Currently PostGIS provides some geodetic-aware functions (such as distance between two geodetic points). But it's current spatial data model is fundamentally planar, so there are definite limitations to modelling geodetic data (e.g. such as the notorious "line crossing the Date Line" problem). As PostGIS gets used for larger datasets and more ambitious projects, the utility of having a full-function geodetic data model is becoming increasingly obvious.
Handling geodetic data in a correct and efficient way presents quite a few challenges. A major one is: how can geodetic geometry be spatially indexed? Conventional spatial indexes (such as 2D R-trees) all rely on geometry being embedded in a planar space. They don't handle data which can "wrap around", as can occur in a spherical space.
There have been various clever proposals for spherical indexing strategies. Some prominent ones are listed below:
- Hierarchical Triangular Mesh - this is essentially a "quad-tree for the sphere". It has a lot of appeal for use with point data, since it provides a hierarchical key which can be indexed using a conventional B-tree index. (It was co-developed by the late, great Jim Gray in order to index astronomical data). The mathematics to determine the index key for a non-point object would seem to be somewhat complicated. It also seems like HTM would suffer from the usual disadvantage of quadtrees of not being very self-tuning. Another disadvantage from the PostGIS point of view is that this would likely be a brand new index type (i.e. lots of difficult code to write)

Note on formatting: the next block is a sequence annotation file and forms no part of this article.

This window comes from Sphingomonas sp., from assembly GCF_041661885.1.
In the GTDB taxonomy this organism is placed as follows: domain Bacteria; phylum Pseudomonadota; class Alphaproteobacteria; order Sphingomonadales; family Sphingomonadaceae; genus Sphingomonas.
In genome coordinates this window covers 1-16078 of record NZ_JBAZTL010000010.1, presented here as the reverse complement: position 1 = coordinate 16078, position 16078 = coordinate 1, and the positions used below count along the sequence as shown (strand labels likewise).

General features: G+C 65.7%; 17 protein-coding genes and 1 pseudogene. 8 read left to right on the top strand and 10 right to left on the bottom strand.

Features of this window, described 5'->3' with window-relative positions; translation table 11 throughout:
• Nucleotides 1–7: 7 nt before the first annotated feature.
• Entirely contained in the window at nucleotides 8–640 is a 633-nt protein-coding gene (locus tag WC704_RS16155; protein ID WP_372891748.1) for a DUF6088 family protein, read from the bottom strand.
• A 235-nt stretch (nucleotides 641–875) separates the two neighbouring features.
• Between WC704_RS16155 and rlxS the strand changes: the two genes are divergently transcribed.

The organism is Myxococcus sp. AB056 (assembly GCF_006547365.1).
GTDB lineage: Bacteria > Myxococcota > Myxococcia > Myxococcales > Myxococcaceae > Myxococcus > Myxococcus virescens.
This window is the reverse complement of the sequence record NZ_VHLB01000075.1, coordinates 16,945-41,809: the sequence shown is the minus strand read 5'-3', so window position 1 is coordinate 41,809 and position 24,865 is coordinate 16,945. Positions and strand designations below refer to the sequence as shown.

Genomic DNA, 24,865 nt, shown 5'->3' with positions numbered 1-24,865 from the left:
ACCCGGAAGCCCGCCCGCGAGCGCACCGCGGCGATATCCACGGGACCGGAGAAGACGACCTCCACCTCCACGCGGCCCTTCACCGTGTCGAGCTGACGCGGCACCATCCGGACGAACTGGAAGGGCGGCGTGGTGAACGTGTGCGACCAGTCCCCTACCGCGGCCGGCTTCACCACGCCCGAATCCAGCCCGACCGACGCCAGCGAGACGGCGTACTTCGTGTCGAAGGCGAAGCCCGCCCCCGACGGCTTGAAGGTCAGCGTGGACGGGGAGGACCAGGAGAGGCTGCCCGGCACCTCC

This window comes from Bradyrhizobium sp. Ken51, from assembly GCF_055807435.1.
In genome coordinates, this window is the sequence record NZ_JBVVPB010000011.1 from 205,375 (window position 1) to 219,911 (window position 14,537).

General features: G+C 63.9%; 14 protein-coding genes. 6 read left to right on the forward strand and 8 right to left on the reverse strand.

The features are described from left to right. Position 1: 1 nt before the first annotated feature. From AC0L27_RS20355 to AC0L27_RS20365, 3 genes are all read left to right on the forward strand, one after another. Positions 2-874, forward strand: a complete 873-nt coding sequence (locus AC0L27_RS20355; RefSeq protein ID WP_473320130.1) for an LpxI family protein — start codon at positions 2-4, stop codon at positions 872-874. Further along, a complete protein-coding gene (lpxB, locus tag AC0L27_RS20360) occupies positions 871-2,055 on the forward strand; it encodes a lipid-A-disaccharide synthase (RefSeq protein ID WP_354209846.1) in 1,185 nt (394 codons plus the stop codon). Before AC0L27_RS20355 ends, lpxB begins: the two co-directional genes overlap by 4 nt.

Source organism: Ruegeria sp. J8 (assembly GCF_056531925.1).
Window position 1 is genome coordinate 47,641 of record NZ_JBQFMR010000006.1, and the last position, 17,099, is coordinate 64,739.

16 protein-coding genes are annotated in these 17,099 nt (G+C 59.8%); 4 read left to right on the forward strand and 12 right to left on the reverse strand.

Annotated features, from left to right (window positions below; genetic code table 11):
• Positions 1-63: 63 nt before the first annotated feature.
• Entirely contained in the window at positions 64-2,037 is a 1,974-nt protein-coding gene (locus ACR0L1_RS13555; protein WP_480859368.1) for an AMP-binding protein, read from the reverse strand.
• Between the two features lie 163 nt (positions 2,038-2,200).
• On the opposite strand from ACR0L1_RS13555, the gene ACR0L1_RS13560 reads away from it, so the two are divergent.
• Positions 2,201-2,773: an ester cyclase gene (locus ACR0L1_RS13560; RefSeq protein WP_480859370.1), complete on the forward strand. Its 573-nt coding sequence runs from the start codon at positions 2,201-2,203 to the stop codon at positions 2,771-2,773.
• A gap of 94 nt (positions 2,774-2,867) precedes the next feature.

- Hipparchus Voronoi-based index. This index can be thought of as a fixed-grid index using a custom Voronoi cell coverage for the globe. IBM's DB/2 Geodetic extension uses this scheme. I must say that this concept, while ingenious, seems a bit baroque to me. This index has the usual disadvantage of fixed-grid indexes of not handling widely-varying data sizes well. And it also requires extremely complex cell coverage structures, which have to be selected specifically for the expected data composition. DB/2 supplies 13 different ones based on various data densities (G7 industrial output, anyone?). I'm not sure what you are supposed to do if your data has some other density distribution - it doesn't seem very feasible to make your own Voronoi grid. And what if you don't know your data distribution, or it changes over time?
- 3D Bounding Box - this is the approach used by the pgSphere project. It's pretty straightforward. The key concept is to embed the sphere in 3-space, so that it is possible to compute 3D bounding boxes for geometries on the embedded sphere. The bounding boxes can then be indexed using a 3D R-tree (exactly analogous to a 2D R-tree spatial index). The GIST index supplied with PostgreSQL can be customized to provide the required 3D R-tree. One possible issue is that apparently R-trees become "less effective" in higher-dimensional spaces. It remains to be seen whether this is truly a serious problem.
It'd be great to see increased spherical functionality in postGIS - or in any GIS that I'm aware of! We continue to employ 2-d Cartesian systems, with their associated distortions, even though spherical digital representations appear quite tractable.